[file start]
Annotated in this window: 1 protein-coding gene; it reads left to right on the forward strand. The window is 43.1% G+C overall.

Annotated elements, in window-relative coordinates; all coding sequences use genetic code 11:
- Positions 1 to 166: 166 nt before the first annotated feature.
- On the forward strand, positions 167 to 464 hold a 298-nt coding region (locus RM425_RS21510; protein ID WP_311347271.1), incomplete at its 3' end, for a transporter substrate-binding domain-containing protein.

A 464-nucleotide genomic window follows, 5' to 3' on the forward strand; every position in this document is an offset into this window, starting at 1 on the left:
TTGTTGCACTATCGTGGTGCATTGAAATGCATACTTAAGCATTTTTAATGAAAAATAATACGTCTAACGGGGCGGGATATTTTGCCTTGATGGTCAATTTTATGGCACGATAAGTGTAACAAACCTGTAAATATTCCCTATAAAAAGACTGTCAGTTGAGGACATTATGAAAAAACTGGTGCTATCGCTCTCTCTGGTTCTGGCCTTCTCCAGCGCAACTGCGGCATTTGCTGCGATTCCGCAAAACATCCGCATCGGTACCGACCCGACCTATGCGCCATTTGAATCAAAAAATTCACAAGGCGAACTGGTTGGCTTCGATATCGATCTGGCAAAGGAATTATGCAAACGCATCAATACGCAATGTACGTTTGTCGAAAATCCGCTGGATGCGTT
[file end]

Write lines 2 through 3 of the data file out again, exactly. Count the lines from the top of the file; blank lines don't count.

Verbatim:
Annotated elements, in window-relative coordinates; all coding sequences use genetic code 11:
- Positions 1 to 166: 166 nt before the first annotated feature.